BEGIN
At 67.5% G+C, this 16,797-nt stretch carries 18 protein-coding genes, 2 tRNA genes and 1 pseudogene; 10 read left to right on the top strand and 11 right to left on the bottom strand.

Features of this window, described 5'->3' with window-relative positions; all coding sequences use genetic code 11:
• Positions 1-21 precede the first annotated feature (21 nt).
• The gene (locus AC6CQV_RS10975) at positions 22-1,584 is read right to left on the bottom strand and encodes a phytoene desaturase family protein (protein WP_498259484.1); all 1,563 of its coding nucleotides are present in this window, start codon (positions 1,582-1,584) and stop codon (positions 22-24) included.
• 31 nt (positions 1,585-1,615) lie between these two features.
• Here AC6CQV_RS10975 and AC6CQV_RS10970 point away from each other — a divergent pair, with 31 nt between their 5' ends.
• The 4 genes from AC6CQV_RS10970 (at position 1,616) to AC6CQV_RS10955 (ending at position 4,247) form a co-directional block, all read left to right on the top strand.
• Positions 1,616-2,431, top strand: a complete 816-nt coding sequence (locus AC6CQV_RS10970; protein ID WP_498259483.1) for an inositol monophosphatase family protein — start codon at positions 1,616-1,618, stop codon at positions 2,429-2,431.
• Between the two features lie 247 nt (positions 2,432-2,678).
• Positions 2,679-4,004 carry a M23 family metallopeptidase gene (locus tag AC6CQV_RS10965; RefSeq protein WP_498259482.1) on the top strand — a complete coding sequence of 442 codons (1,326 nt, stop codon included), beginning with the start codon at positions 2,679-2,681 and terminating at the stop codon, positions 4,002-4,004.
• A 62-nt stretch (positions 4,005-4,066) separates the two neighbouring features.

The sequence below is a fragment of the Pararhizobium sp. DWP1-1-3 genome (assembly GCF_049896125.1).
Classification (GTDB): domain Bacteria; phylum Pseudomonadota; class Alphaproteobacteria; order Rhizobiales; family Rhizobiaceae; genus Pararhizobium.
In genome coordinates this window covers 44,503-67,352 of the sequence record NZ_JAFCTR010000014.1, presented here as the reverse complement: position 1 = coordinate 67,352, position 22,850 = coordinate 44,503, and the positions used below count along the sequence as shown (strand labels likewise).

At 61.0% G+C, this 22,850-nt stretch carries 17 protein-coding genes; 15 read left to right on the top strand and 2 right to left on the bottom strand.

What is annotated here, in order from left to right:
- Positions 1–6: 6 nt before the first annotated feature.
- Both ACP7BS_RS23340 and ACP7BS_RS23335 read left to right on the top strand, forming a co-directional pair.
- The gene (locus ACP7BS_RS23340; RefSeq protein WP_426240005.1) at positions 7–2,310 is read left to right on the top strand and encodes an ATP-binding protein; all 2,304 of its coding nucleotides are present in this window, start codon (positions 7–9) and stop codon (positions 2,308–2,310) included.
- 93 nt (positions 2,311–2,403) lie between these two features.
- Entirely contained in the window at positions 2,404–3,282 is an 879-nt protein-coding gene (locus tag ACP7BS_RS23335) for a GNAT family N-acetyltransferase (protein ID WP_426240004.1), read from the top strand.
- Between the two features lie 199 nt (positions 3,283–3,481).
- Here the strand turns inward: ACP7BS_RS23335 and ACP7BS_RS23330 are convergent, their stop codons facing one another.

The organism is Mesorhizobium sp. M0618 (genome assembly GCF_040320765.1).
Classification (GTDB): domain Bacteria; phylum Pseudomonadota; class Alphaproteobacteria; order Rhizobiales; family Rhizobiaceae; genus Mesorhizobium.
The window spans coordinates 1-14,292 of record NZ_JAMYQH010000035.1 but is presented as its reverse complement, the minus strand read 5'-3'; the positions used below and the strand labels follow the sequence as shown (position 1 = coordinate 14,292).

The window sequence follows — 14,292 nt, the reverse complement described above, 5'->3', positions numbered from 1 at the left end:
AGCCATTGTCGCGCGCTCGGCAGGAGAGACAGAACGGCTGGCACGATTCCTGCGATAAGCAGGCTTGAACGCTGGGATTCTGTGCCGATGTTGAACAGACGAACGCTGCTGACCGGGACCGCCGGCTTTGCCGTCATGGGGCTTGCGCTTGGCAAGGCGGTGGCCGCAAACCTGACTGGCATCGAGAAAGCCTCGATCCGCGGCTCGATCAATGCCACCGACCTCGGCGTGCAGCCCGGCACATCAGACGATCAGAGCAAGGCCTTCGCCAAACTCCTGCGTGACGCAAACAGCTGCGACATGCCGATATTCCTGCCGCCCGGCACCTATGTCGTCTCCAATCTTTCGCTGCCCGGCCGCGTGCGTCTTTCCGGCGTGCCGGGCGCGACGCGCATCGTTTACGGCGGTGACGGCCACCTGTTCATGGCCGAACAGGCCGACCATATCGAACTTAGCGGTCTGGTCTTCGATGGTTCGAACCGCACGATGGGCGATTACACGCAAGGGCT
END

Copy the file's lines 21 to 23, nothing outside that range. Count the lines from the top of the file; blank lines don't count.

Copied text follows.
- Entirely contained in the window at positions 2,404–3,282 is an 879-nt protein-coding gene (locus tag ACP7BS_RS23335) for a GNAT family N-acetyltransferase (protein ID WP_426240004.1), read from the top strand.
- Between the two features lie 199 nt (positions 3,283–3,481).
- Here the strand turns inward: ACP7BS_RS23335 and ACP7BS_RS23330 are convergent, their stop codons facing one another.